Methicillin-resistant Staphylococcus aureus (MRSA) bacteria is often found in the skin folds. Less commonly, this includes the buttocks.

Methicillin-resistant Staphylococcus aureus (MRSA) is a specific, potent type of bacteria in the S. aureus bacterium family, explains Barry Peskin, MD, OB-GYN, medical adviser at Happy V.

MRSA of the buttocks, or perianal MRSA, is a catch-all term for external infections in and around your:

  • butt cheeks
  • fold where your butt cheeks and thighs meet
  • anal opening
  • perineum

“Though, in a clinical setting, it would be more common for clinicians to refer to the infection simply as a skin infection or MRSA infection,” said Peskin.

When MRSA has infected your anal canal, it’s known as anal or rectal MRSA.

MRSA infection in and around your buttocks is uncommon compared with MRSA infections affecting your other body parts.

MRSA typically causes red, swollen bumps and fluid-filled abscesses that may resemble pimples or boils, said Peskin.

Often, these pimple-like bumps are warm to the touch, he said. You may also develop a fever.

“Unlike some other skin conditions, MRSA infections can spread rapidly and become severe in a short amount of time,” he said.

MRSA is usually transmitted through skin-to-skin contact. Personal hygiene objects can also spread the bacteria from one location to another.

“Most often, people come into contact with the bacteria by touching objects where the bacteria is,” explains Peskin.

Common examples include shared or used:

  • razors
  • towels
  • undergarments

Certain factors can increase your risk of infection, such as:

There’s an increased risk of contraction when in spaces that are crowded with sick people, such as hospitals, barracks, and shelters, said Monte Swarup, MD, OB-GYN, founder of the health information site HPV Hub.

A healthcare professional will swab the affected area and send the sample off to a lab to be tested for the presence of MRSA, said Peskin.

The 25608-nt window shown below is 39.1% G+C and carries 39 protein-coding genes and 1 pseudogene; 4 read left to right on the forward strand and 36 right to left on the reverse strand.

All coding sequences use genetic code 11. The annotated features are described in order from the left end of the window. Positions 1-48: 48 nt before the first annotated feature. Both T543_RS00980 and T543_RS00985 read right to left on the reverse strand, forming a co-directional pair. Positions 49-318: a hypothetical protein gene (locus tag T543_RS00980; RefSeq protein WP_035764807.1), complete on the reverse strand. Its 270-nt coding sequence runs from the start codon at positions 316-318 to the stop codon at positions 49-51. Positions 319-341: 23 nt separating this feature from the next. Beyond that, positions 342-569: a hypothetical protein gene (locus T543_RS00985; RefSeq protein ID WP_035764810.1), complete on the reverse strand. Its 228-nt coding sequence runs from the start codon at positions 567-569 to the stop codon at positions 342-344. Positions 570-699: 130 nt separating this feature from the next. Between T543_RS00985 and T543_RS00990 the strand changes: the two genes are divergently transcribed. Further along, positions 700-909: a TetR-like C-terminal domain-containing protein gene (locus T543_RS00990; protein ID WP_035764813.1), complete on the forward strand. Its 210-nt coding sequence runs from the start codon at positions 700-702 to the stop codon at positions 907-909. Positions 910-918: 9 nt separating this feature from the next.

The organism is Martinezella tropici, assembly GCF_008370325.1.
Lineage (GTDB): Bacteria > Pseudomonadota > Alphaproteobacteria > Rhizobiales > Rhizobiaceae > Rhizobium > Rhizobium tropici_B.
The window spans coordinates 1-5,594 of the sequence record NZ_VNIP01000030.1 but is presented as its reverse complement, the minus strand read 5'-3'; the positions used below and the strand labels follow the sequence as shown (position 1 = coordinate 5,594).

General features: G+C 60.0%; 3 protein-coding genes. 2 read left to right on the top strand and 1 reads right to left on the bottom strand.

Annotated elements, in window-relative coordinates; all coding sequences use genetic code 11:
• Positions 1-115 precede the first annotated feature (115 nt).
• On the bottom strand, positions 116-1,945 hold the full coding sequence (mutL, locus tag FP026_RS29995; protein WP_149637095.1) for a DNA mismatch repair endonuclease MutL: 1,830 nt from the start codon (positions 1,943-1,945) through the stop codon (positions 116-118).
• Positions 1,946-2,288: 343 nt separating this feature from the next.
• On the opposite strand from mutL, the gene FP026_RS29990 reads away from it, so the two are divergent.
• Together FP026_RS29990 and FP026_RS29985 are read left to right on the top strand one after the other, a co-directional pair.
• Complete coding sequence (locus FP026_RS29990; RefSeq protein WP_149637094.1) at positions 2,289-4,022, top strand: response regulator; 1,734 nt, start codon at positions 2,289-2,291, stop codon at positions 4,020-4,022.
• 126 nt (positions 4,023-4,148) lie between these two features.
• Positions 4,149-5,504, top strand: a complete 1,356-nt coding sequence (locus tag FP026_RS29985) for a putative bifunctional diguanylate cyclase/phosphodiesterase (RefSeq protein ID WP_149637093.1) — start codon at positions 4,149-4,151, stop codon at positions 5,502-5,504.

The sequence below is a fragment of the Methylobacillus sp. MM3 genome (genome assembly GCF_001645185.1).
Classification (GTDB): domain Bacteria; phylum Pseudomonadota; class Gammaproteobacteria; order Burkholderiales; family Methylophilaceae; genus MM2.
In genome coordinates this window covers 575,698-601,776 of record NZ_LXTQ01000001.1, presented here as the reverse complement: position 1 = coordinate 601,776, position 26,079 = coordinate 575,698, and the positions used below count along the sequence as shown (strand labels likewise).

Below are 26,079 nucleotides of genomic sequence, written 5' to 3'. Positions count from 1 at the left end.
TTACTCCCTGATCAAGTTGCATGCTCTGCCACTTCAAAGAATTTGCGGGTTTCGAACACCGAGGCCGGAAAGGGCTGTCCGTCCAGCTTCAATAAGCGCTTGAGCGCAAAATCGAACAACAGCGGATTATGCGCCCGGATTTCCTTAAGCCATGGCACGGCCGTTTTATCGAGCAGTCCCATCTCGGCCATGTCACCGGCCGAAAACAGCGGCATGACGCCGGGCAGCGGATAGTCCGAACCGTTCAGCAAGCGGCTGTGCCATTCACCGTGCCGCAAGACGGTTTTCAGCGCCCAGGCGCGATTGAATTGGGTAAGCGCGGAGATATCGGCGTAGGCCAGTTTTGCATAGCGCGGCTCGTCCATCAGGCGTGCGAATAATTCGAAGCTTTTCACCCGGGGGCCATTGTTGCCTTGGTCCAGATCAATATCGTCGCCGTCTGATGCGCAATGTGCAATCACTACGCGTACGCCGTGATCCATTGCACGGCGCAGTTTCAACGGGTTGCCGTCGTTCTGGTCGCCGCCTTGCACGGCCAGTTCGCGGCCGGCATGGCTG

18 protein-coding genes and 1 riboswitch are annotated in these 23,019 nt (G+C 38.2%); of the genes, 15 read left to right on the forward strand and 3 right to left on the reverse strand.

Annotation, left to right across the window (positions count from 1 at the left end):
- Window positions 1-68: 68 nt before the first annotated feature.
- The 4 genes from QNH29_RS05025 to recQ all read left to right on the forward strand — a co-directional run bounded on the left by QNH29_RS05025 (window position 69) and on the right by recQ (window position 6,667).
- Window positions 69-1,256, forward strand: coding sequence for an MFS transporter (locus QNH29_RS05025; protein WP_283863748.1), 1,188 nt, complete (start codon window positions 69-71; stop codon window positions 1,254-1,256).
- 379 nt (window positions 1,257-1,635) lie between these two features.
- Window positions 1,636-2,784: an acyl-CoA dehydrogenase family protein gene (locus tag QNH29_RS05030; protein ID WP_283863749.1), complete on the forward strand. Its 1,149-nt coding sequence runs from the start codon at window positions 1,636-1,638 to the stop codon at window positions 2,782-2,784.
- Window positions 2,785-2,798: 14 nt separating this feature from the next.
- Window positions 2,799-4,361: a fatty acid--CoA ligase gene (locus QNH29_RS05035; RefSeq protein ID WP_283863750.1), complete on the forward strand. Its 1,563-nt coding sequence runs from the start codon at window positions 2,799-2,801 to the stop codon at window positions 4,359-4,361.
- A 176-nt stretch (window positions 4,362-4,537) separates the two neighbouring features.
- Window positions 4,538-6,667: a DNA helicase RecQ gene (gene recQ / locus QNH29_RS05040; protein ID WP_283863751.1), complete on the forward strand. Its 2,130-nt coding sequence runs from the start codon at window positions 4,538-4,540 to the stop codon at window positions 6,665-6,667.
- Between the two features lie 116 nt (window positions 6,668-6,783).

If you don’t have any visible wounds, a healthcare professional will likely recommend a blood or urine test.

They may also perform additional tests to check for conditions that can cause similar symptoms, such as eczema, herpes simplex, and impetigo.

“The specific antibiotic treatment might include oral antibiotics, topical treatments, or in severe cases, intravenous antibiotics,” said Peskin.

The duration of treatment will vary based on the severity of your infection and if it’s spread elsewhere in your body, he said.

After you receive a diagnosis, abscesses, boils, and cysts can also be drained or removed. A healthcare professional may also be able to prescribe medication to help relieve your pain and soothe irritation.

They may also advise you to return for a “test of cure” after completing treatment.

“MRSA is treatable,” said Peskin. “However, it’s essential to promptly seek treatment for MRSA infections — and infections that could be MRSA — to avoid complications.”

Get immediate medical attention if you develop:

If left untreated, the infection can spread from your buttocks to the surrounding areas, such as your thighs, groin, and stomach.

In some cases, the infection can even spread into your anus, urinary tract, or vaginal canal. At this point, extreme complications such as kidney infection, pelvic inflammatory disease, and even sepsis become possible, he said.

Gabrielle Kassel (she/her) is a queer sex educator and wellness journalist who is committed to helping people feel the best they can in their bodies. In addition to Healthline, her work has appeared in publications such as Shape, Cosmopolitan, Well+Good, Health, Self, Women’s Health, Greatist, and more! In her free time, Gabrielle can be found coaching CrossFit, reviewing pleasure products, hiking with her border collie, or recording episodes of the podcast she co-hosts called Bad In Bed. Follow her on Instagram @Gabriellekassel.